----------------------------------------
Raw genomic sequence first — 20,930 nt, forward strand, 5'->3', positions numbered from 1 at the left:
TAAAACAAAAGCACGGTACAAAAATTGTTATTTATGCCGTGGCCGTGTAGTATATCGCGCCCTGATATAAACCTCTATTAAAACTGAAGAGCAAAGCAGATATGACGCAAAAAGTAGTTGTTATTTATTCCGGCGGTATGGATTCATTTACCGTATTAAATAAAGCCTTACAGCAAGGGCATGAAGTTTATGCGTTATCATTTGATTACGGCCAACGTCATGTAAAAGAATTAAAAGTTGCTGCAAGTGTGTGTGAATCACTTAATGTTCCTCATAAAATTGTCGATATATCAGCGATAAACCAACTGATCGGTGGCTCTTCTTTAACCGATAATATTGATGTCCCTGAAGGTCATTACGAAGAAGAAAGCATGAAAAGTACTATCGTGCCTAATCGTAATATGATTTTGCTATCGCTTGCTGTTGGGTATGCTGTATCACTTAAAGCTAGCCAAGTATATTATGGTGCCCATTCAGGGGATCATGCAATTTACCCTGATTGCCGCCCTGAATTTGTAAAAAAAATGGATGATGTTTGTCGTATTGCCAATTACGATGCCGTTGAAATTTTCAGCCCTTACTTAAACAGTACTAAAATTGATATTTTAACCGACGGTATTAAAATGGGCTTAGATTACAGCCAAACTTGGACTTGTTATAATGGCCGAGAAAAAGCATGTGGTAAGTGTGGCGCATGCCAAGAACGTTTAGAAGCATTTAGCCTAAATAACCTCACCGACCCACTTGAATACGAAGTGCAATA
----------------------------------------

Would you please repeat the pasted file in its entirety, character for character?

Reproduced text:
Raw genomic sequence first — 20,930 nt, forward strand, 5'->3', positions numbered from 1 at the left:
TAAAACAAAAGCACGGTACAAAAATTGTTATTTATGCCGTGGCCGTGTAGTATATCGCGCCCTGATATAAACCTCTATTAAAACTGAAGAGCAAAGCAGATATGACGCAAAAAGTAGTTGTTATTTATTCCGGCGGTATGGATTCATTTACCGTATTAAATAAAGCCTTACAGCAAGGGCATGAAGTTTATGCGTTATCATTTGATTACGGCCAACGTCATGTAAAAGAATTAAAAGTTGCTGCAAGTGTGTGTGAATCACTTAATGTTCCTCATAAAATTGTCGATATATCAGCGATAAACCAACTGATCGGTGGCTCTTCTTTAACCGATAATATTGATGTCCCTGAAGGTCATTACGAAGAAGAAAGCATGAAAAGTACTATCGTGCCTAATCGTAATATGATTTTGCTATCGCTTGCTGTTGGGTATGCTGTATCACTTAAAGCTAGCCAAGTATATTATGGTGCCCATTCAGGGGATCATGCAATTTACCCTGATTGCCGCCCTGAATTTGTAAAAAAAATGGATGATGTTTGTCGTATTGCCAATTACGATGCCGTTGAAATTTTCAGCCCTTACTTAAACAGTACTAAAATTGATATTTTAACCGACGGTATTAAAATGGGCTTAGATTACAGCCAAACTTGGACTTGTTATAATGGCCGAGAAAAAGCATGTGGTAAGTGTGGCGCATGCCAAGAACGTTTAGAAGCATTTAGCCTAAATAACCTCACCGACCCACTTGAATACGAAGTGCAATA